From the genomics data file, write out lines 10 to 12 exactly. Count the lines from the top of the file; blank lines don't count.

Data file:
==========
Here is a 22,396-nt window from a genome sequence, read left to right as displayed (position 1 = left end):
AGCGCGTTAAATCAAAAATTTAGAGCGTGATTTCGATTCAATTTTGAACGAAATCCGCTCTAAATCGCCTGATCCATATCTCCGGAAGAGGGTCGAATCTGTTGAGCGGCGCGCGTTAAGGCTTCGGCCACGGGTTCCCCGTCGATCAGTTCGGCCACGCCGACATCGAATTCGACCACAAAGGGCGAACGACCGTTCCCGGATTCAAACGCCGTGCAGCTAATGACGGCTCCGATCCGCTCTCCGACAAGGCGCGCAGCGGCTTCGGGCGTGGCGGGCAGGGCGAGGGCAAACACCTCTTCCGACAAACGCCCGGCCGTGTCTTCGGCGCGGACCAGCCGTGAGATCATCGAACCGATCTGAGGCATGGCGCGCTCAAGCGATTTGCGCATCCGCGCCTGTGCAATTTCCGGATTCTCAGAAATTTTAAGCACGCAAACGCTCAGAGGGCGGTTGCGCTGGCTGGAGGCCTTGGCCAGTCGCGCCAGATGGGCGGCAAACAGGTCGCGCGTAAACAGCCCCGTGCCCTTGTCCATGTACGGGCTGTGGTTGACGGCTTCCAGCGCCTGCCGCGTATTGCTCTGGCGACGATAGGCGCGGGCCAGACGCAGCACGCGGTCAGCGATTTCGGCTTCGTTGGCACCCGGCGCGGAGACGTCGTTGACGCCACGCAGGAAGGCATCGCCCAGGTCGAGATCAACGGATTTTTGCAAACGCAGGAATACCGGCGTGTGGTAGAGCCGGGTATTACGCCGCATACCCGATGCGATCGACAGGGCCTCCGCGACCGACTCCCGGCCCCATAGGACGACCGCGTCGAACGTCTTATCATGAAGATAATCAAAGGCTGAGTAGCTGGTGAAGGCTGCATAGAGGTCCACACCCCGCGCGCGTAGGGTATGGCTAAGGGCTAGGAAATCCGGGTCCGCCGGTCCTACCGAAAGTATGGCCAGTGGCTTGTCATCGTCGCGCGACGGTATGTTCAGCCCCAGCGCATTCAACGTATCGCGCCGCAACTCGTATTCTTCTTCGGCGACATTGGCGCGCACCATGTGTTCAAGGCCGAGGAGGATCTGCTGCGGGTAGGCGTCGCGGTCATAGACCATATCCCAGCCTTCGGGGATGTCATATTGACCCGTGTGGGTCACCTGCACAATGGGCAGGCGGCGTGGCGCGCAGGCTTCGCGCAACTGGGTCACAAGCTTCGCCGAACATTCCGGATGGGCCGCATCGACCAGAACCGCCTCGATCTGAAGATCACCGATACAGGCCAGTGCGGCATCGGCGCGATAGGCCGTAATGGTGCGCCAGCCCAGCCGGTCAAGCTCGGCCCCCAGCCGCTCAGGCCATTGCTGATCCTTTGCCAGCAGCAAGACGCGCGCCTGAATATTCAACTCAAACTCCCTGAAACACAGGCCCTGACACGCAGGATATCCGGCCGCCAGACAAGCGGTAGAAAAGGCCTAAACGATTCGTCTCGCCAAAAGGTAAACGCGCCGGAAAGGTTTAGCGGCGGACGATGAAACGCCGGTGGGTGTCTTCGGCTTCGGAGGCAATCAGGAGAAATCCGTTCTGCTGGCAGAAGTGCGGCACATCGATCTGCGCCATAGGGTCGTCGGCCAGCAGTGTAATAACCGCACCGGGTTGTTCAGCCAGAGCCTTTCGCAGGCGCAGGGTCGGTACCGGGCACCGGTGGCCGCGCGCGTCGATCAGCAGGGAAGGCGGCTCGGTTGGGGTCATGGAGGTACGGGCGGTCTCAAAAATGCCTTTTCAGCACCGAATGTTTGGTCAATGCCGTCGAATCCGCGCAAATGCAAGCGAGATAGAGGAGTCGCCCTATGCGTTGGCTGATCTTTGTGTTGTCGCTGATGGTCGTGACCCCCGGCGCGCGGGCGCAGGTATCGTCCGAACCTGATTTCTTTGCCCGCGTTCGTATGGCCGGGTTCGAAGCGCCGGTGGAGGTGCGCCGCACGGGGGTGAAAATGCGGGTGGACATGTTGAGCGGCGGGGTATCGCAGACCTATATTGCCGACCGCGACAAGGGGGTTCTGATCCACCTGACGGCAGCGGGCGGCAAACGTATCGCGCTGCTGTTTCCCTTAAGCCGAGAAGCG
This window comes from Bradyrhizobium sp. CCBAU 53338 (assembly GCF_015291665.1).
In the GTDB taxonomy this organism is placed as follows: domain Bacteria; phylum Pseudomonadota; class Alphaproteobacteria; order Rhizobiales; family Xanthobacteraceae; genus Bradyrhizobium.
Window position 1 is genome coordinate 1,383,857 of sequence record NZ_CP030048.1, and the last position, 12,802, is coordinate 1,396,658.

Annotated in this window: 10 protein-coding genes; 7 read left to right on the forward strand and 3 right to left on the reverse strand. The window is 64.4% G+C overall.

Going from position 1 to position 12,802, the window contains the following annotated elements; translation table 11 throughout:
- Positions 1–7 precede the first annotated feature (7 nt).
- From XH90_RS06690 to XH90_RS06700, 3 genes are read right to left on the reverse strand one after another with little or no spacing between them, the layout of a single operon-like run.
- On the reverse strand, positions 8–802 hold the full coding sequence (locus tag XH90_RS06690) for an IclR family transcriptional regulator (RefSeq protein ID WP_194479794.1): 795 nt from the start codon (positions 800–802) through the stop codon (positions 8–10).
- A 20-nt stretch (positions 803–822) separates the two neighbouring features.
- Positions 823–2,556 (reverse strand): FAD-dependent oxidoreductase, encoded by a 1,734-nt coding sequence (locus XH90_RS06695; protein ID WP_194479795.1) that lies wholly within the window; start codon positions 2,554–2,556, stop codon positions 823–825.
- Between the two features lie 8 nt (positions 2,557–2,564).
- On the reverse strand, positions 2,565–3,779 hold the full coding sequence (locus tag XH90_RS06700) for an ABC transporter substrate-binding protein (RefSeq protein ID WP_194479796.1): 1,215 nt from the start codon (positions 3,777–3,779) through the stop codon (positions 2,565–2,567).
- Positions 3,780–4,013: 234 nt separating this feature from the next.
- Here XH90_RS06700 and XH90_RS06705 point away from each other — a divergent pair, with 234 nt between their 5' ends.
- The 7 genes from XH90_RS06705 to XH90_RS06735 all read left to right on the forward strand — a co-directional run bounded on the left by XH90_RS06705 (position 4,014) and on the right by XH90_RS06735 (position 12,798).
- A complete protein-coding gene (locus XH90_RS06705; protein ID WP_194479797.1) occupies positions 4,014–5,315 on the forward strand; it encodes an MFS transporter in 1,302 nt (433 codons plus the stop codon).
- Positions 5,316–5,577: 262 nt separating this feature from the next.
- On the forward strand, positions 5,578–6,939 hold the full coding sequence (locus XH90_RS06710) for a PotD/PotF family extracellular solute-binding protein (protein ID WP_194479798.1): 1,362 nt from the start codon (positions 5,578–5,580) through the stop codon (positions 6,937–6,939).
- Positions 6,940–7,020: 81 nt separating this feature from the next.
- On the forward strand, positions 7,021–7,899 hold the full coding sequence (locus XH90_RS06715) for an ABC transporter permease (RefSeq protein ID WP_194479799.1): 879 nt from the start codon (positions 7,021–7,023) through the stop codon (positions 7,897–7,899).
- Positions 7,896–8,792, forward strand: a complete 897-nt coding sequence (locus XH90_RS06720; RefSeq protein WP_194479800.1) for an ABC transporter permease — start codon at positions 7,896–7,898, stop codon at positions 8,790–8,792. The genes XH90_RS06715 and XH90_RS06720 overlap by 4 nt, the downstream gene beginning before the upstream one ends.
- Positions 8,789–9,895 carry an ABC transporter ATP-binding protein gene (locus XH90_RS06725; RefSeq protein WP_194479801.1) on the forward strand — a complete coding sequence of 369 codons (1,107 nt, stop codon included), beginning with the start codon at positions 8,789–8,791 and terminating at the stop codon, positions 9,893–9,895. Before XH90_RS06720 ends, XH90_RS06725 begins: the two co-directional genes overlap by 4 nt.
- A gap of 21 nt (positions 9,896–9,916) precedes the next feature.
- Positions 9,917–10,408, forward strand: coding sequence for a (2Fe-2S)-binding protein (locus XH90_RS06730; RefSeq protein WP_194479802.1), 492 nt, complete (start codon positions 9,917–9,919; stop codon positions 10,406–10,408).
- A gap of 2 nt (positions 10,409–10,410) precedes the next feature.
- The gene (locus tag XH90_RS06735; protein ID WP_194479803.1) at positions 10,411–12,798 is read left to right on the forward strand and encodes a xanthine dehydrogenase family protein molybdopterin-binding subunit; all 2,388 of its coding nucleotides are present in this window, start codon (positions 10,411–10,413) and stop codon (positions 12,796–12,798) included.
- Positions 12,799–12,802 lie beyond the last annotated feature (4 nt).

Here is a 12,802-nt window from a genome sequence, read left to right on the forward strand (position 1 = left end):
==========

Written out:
- On the reverse strand, positions 8–802 hold the full coding sequence (locus tag XH90_RS06690) for an IclR family transcriptional regulator (RefSeq protein ID WP_194479794.1): 795 nt from the start codon (positions 800–802) through the stop codon (positions 8–10).
- A 20-nt stretch (positions 803–822) separates the two neighbouring features.
- Positions 823–2,556 (reverse strand): FAD-dependent oxidoreductase, encoded by a 1,734-nt coding sequence (locus XH90_RS06695; protein ID WP_194479795.1) that lies wholly within the window; start codon positions 2,554–2,556, stop codon positions 823–825.